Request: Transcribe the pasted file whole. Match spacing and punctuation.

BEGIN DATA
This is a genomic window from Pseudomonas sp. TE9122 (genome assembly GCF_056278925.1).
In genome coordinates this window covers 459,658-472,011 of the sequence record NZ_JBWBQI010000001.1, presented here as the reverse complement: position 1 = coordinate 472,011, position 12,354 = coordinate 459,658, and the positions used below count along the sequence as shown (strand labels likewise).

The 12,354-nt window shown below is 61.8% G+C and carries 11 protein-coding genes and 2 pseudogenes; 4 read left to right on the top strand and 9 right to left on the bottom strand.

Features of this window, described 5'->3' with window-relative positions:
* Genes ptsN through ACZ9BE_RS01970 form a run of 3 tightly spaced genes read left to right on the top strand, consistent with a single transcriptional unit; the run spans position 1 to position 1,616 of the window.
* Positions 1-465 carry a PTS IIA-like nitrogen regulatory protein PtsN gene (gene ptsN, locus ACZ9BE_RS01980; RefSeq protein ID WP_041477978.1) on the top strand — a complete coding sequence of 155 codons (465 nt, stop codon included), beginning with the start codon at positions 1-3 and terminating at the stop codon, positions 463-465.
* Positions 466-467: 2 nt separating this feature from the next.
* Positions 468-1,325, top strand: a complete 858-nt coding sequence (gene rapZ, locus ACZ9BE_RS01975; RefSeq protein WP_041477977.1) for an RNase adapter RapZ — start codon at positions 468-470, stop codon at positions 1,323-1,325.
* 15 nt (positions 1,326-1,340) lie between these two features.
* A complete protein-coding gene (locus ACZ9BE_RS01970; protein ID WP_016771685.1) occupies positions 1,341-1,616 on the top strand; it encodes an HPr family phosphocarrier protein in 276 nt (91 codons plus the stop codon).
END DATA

This is a genomic window from Pseudomonas sp. TE9122 (genome assembly GCF_056278925.1).
In genome coordinates this window covers 459,658-472,011 of the sequence record NZ_JBWBQI010000001.1, presented here as the reverse complement: position 1 = coordinate 472,011, position 12,354 = coordinate 459,658, and the positions used below count along the sequence as shown (strand labels likewise).

The 12,354-nt window shown below is 61.8% G+C and carries 11 protein-coding genes and 2 pseudogenes; 4 read left to right on the top strand and 9 right to left on the bottom strand.

Features of this window, described 5'->3' with window-relative positions:
* Genes ptsN through ACZ9BE_RS01970 form a run of 3 tightly spaced genes read left to right on the top strand, consistent with a single transcriptional unit; the run spans position 1 to position 1,616 of the window.
* Positions 1-465 carry a PTS IIA-like nitrogen regulatory protein PtsN gene (gene ptsN, locus ACZ9BE_RS01980; RefSeq protein ID WP_041477978.1) on the top strand — a complete coding sequence of 155 codons (465 nt, stop codon included), beginning with the start codon at positions 1-3 and terminating at the stop codon, positions 463-465.
* Positions 466-467: 2 nt separating this feature from the next.
* Positions 468-1,325, top strand: a complete 858-nt coding sequence (gene rapZ, locus ACZ9BE_RS01975; RefSeq protein WP_041477977.1) for an RNase adapter RapZ — start codon at positions 468-470, stop codon at positions 1,323-1,325.
* 15 nt (positions 1,326-1,340) lie between these two features.
* A complete protein-coding gene (locus ACZ9BE_RS01970; protein ID WP_016771685.1) occupies positions 1,341-1,616 on the top strand; it encodes an HPr family phosphocarrier protein in 276 nt (91 codons plus the stop codon).